-----
              Amelio's
              201 Rue Milton, Montreal, QC H2X1V5, CA

              Jojo Pizzaria
              6507 Av Papineau, Montreal, QC H2G2X3, CA

              1. napolitana is a montreal institution for pizza - they have lineups out the door on a daily basis. whether it's all that or not is up for debate, but i've had some pretty fine meals there and their gnocchi is some of the best in the city.

                1. Without setting off language debates, I'd say that you can get away with not speaking French in this town but it is polite to know a few standards (as per the response by nikkori), and the ability to read French is imperative (bring your Google Translate on your smartphone). Speaking English will be harder the further east you go in this city, so some of your servers in the Plateau may not be able to serve you in English.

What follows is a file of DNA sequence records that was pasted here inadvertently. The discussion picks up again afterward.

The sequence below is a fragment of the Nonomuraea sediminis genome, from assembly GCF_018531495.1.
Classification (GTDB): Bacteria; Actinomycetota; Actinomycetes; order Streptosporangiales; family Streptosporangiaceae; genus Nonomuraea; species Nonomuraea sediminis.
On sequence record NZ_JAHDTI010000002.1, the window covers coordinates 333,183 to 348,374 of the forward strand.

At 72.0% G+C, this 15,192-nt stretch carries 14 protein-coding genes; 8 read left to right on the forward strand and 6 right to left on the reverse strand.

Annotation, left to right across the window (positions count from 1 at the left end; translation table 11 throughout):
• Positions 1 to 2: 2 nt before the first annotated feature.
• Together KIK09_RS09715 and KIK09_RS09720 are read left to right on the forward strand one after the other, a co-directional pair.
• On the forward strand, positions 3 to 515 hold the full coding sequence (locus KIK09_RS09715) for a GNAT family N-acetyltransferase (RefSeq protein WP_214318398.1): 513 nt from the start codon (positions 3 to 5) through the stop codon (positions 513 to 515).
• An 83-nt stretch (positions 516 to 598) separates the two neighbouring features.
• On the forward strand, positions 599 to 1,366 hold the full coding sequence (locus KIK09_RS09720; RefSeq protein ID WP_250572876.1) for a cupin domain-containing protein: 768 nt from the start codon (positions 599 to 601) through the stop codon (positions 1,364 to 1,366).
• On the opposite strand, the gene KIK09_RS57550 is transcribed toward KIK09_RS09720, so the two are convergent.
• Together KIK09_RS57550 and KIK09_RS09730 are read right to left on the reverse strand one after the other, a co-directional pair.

As for croissants, even the chains in this city do a great job even though chain restaurants are an unspoken foodie no-no. Still, I and a lot of other Montréal Chowhounds would recommend Pâtisserie de Gascogne which has a small number of locations, though the one you may end up at would be in Westmount on Sherbrooke (the upper-crust Anglophone neighbourhood) or on Laurier in The Mile End (the more-Anglo artist hood). The place is an institution and claims to have introduced certain French delicacies to North America.
                  http://www.degascogne.com

                  I second/third Amelio's for Montréal pizza (go to the original location in the McGill Ghetto), as well as Pizzeria Napoletana in Petite Italie.
                  http://www.napoletana.com/

                  Beers: I second Dieu du Ciel in the Mile End